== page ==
The training within the application occurs in a dynamic setting, complete with lifelike graphics. The course offers varying difficulties and includes performance evaluation and progress monitoring. This application will benefit individuals of all levels, regardless of their level of readiness.

Screenshot from the video in the application

"Everyone in the simulation will be able to practice what they need: some will learn the basic steps of the MARCH algorithm, while others will reinforce and refine their existing knowledge. Consistent training is key to keeping your knowledge at a suitable level and developing automatic skills," the application developers explain.

The team wants to clarify that no app can substitute for working with a qualified instructor. While the LifesaverSIM app is not meant to replace training from an instructor, it can be used as a helpful tool alongside it. The optimal solution would be to receive hands-on instruction and practice with a specialist to learn the techniques physically. Then, the simulator would be used to train on the cognitive aspects of providing care according to the MARCH protocol.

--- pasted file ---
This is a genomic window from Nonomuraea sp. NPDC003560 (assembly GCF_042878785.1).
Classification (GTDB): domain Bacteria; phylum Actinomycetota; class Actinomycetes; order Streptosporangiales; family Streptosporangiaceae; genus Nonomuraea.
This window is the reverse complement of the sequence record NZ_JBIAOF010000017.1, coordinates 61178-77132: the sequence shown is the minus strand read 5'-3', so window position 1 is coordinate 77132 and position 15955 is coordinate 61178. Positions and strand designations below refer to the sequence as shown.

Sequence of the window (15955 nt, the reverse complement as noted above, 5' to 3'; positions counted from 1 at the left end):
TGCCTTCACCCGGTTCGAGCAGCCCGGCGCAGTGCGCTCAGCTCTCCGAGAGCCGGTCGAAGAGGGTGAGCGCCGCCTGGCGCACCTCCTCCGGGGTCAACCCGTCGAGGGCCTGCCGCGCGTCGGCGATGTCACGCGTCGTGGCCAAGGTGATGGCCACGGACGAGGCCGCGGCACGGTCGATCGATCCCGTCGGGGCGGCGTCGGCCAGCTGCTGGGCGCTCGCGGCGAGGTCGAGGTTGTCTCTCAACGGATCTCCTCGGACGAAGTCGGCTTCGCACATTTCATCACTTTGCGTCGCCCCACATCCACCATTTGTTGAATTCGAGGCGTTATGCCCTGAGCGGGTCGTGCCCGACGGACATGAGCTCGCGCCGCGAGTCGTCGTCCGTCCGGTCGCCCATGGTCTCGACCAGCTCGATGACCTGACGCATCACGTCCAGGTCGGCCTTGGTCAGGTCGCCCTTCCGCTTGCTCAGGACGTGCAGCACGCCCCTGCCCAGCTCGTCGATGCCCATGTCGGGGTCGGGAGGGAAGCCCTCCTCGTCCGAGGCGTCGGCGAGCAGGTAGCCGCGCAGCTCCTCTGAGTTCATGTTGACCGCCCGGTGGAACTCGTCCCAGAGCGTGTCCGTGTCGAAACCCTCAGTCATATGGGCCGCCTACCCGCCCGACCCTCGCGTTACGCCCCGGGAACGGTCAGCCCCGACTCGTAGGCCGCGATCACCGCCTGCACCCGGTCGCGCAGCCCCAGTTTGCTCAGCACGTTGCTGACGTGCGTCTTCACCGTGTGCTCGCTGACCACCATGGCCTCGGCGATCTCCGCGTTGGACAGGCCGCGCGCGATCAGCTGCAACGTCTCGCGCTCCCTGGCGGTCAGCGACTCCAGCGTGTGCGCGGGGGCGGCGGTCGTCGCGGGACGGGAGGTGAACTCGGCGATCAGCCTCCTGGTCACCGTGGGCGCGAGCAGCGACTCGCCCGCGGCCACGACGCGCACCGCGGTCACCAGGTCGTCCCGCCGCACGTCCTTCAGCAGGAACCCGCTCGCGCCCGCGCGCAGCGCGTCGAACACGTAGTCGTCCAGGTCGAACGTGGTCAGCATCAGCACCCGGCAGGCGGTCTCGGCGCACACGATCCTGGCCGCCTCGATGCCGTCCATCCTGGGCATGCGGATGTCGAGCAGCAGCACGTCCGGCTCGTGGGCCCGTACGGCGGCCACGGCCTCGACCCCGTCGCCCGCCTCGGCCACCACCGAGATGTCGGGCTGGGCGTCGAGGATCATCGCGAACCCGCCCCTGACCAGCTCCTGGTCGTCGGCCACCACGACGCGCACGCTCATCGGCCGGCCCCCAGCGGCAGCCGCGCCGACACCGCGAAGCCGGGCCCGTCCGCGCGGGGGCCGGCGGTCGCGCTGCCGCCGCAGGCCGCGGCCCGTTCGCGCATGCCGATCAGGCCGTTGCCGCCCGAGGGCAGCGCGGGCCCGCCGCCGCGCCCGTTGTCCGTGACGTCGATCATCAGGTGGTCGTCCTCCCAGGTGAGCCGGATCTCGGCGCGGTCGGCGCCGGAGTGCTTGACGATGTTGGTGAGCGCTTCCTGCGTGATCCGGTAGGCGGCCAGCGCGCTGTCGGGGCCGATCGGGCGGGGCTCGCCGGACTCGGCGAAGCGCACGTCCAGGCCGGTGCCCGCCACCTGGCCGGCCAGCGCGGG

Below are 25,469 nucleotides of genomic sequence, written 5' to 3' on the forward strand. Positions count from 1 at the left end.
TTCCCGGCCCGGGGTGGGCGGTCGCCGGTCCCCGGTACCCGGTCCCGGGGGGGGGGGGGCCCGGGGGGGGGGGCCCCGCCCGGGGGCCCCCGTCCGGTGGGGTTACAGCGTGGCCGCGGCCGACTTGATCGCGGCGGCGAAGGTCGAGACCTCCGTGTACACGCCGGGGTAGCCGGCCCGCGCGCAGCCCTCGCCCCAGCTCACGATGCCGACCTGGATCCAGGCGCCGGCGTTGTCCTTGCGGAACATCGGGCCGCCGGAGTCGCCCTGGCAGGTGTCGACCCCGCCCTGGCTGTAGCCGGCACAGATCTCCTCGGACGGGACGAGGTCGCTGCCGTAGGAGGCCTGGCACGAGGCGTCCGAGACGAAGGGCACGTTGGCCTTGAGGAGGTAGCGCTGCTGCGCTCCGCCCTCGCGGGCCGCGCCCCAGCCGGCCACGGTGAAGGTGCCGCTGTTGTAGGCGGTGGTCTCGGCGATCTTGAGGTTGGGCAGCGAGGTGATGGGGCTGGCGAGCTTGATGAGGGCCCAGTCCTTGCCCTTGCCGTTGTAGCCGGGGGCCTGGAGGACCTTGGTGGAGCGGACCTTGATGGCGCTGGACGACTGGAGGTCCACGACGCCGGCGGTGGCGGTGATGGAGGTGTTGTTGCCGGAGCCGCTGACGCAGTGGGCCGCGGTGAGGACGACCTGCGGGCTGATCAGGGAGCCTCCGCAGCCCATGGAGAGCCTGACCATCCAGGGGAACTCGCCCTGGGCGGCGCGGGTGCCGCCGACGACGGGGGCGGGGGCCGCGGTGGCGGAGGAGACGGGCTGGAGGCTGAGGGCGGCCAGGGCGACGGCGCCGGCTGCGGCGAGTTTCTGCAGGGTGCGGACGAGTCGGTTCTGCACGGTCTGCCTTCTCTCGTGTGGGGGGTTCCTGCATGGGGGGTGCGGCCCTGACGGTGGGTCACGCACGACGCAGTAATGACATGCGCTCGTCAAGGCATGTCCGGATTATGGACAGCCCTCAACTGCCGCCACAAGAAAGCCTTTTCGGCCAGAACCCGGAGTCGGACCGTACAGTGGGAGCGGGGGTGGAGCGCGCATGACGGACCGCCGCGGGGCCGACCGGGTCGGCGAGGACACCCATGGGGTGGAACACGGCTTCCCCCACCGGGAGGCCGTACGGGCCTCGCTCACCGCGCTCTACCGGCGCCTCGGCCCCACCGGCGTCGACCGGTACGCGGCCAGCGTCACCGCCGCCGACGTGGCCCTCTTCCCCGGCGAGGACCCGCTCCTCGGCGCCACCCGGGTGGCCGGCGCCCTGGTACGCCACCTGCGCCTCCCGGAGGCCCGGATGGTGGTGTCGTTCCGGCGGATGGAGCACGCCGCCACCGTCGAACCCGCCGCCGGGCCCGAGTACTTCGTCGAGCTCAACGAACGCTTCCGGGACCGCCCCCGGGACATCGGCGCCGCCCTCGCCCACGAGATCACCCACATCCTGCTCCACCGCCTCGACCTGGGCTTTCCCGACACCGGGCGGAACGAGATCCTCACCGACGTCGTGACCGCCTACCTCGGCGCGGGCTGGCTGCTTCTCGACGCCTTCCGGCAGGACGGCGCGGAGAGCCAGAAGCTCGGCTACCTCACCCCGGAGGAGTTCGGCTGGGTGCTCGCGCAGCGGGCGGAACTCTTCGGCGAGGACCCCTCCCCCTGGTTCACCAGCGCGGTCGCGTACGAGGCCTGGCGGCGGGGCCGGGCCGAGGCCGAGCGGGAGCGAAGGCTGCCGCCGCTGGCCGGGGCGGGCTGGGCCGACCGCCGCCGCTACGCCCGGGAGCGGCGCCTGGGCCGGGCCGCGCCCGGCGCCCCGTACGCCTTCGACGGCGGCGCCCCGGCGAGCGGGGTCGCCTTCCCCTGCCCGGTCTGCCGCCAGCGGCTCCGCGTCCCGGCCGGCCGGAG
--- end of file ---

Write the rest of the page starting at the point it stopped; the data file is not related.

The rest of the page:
Screenshot from the video

"In a critical situation, under stress, only automatic skills work and nothing else. The simulator also makes it possible not to forget knowledge because you always have a virtual lifeguard assistant in your pocket," the developers said.

How to get the app

Regardless of their geographical location, all Ukrainians can get full access to LifesaverSIM free of charge by confirming their citizenship through the Diia mobile app.

The LifesaverSIM application can be downloaded via the following links:

When you first launch the application, you will have to log in using an Internet connection. However, the Internet will not be necessary for the application in the future. You can train with LifesaverSIM offline whenever and wherever you want.